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Honoring and Loving Your Body Through Movement

There is a great quote by Dodinsky that I just love. It’s, “Be there for others, but never leave yourself behind.”


Sometimes, when we’re feeling stressed and running around taking care of everything and everyone else, the healthiest thing we can do is stop and consider how we can take care of ourselves.

While this seems obvious to some, too often we as women forget to prioritize ourselves and make time for their health and wellbeing. The idea of putting ourselves first is a huge struggle. Maybe there is a feeling of guilt for taking time out to focus on you. We were raised after all to think we should always put others before ourselves and ignore our own needs. Or maybe you just feel too tired because you have put everything else ahead of you. Whatever the reason, it has to stop!

One critical way to start putting yourself first is through regular exercise, or what I like to call movement. Here’s why? It not only reduces your risk of developing chronic diseases like diabetes and some cancers, but it also gives you more energy. This means more energy to dedicate to your kids, partner, family, friends, job and colleagues. Here’s the best part. When we as women place #1 focus and priority on ourselves and engage in regular exercise, research shows that we are better able to manage depression, anxiety and improve our overall mental health outcomes.

Movement doesn’t have to be this exhausting high intensity interval training sweat sesh. It can be something as simple as getting outside for a 20-30 minute walk every day or gardening on the weekend. I always do what my body feels like doing each day. Some days it’s a hike at a local trail to soak in nature and ground myself. Some days it’s the high intensity interval training session, yoga or a killer Peleton class.The key is to pick something you love to make it a sustainable practice.

It all sounds so simple, right? So, what the hell is holding us back? Here are some common rationalizations that I often hear from my clients:

  • I don’t have time

  • I’m just too tired

  • I am lacking motivation

  • I don’t like to exercise alone

  • I’m not comfortable in my skin and feel self-conscious

These barriers can be overcome to create more activity in your life though. I’m going to share some strategies I like to recommend to my clients and found to be successful for myself for these rationalizations. Ready?

Rationalization #1: “I don’t have time”

Have you ever heard of the five “P” rule? The five P’s represent “prior planning prevents poor performance.” Using this rule, look at ways in which you can fit movement into your day, like actually scheduling it into your calendar like an important meeting. If you don’t have structured time available in a given day, make an effort to take a 10 minute walk over your lunch break or body weight circuit in the kitchen while dinner is cooking, or head out and kick the soccer ball around in the backyard with your kids after dinner. Every bit of movement counts!

Rationalization #2: “I’m just too tired”

With our constant go-go-go nature, becoming easily fatigued seems just an ordinary part of life. This is particularly true if you’re a parent juggling a job, children and a partner. One of the best strategies that proves successful is to establish a good exercise routine before the hecticness of the day begins. I do this personally because it really boosts my feel good hormones and provides me with the energy I need to focus on and tackle what’s ahead for the day. Still not sure about an early day workout? Some studies have shown that early morning exercisers are more consistent with their exercise routine than their evening counterparts. So set that alarm and get moving!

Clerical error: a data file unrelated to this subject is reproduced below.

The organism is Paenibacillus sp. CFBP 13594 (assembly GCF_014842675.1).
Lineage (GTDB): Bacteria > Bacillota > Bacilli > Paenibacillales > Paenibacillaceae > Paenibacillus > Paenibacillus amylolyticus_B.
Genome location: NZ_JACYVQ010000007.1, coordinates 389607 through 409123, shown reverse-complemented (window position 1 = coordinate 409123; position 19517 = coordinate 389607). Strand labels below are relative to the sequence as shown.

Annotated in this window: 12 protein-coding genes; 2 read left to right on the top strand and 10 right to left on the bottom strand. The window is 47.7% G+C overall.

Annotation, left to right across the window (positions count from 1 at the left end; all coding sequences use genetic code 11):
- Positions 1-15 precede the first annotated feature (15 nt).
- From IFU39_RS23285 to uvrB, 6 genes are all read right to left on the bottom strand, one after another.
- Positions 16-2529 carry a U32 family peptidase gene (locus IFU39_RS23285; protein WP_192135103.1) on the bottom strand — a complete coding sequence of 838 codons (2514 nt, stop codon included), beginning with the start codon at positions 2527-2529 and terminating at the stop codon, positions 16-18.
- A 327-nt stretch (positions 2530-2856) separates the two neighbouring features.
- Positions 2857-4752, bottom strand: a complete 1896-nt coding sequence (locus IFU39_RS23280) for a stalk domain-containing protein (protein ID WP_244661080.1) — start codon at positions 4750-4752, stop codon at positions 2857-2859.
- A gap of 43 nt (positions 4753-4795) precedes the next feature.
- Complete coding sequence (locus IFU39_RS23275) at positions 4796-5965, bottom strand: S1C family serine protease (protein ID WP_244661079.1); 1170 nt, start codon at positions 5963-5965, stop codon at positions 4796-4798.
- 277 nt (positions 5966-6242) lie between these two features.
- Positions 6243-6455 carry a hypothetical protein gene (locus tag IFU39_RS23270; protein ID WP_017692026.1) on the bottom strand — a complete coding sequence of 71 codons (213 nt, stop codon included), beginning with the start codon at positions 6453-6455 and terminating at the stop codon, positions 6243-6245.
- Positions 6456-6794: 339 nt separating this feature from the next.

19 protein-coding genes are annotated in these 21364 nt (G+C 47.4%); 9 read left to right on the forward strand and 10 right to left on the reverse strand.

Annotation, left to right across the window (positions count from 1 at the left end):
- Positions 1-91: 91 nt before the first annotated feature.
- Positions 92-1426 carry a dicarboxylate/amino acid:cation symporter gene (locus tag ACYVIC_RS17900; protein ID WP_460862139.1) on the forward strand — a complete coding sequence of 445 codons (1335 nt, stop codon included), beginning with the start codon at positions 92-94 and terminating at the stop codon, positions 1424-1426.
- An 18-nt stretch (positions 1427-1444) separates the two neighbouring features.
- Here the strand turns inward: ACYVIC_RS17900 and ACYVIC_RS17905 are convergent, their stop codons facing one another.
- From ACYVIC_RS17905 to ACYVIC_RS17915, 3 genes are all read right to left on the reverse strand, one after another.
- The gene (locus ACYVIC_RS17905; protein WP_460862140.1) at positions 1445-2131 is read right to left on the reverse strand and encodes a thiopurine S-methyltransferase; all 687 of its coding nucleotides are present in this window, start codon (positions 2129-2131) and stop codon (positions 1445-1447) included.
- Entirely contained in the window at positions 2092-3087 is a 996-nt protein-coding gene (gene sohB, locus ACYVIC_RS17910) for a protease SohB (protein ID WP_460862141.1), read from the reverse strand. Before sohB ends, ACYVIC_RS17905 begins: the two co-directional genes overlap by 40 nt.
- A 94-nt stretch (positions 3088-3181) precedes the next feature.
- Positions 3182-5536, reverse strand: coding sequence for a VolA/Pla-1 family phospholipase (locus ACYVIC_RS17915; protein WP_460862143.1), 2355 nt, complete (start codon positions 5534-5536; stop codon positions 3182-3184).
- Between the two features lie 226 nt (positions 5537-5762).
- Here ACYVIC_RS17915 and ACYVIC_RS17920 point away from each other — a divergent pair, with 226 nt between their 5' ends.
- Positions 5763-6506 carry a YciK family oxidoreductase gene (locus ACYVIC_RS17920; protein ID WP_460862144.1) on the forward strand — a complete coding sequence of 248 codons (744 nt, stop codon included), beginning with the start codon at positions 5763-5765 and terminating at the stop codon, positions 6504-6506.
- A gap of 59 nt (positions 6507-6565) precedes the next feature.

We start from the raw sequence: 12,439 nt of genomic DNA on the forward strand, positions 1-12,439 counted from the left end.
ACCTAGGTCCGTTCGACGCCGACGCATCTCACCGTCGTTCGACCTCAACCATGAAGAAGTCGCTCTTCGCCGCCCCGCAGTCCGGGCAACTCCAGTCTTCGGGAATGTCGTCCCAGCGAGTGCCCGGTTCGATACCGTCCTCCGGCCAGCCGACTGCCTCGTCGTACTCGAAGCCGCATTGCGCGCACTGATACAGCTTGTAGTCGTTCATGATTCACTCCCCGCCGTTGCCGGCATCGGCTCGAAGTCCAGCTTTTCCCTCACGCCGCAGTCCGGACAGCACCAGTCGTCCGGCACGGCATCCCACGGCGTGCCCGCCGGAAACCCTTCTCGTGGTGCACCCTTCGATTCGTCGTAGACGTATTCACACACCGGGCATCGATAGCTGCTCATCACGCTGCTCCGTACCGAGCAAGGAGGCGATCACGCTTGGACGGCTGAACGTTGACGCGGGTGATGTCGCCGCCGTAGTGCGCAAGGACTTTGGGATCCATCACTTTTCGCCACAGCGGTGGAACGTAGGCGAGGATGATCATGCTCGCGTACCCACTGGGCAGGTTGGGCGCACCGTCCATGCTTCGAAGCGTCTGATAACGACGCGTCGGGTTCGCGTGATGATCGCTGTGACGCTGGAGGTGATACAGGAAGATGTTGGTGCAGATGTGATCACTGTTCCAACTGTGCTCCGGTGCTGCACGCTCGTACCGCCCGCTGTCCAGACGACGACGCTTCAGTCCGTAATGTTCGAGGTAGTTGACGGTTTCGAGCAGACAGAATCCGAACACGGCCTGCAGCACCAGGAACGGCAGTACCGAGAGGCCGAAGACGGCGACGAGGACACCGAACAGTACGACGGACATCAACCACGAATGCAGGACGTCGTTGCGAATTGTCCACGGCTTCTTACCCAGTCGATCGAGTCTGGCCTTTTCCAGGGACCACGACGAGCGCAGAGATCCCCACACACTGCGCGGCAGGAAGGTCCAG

Rationalization #3: “I am lacking motivation”

I’ve had those low mojo days too. The key is to just “do it” like Nike says. Action precedes motivation, as Robert McKain wrote. To overcome the mojo barrier, try setting your exercise clothes out the night before or schedule a walking or jogging date with a friend to keep you committed to get moving, which leads to the next rationalization…

Rationalization #4: “I don’t like to exercise alone”

As mentioned above, exercising with a friend can be a solid motivator to sticking to an exercise routine or plan. There’s no doubt it can make it more enjoyable and can also be an exciting way to meet new people that have common interests. Some fun ways to find a new workout buddy or two is to find local activity groups in your community, like a running club; participate in group fitness classes at the gym; and take on the challenge of participating in a fun run or charity event, like Ride for Heart.

Rationalization #5: I’m not comfortable in my skin and feel self-conscious

When trying a new activity, it’s completely normal to feel a little (or a lot) self-conscious. If you do feel self-conscious and are struggling with body image, choose an activity that you love or give strength training a try. Research has shown that strength training helps improve body image in women. Explore a variety of movement options to find out what gives you joy and do it. When you do what you enjoy, you’ll stick to it.

Hopefully these tips help! And remember, it’s so important that we love and value ourselves. A regular exercise program is one of the greatest self-love gifts you can give yourself. Taking time away from our busy lives and schedules to incorporate movement into our day is essential to our happiness, overall health and wellbeing, and simply living a balanced life.

Need help getting started with a fitness regimen? Contact me today for a FREE Health Strategy Session!

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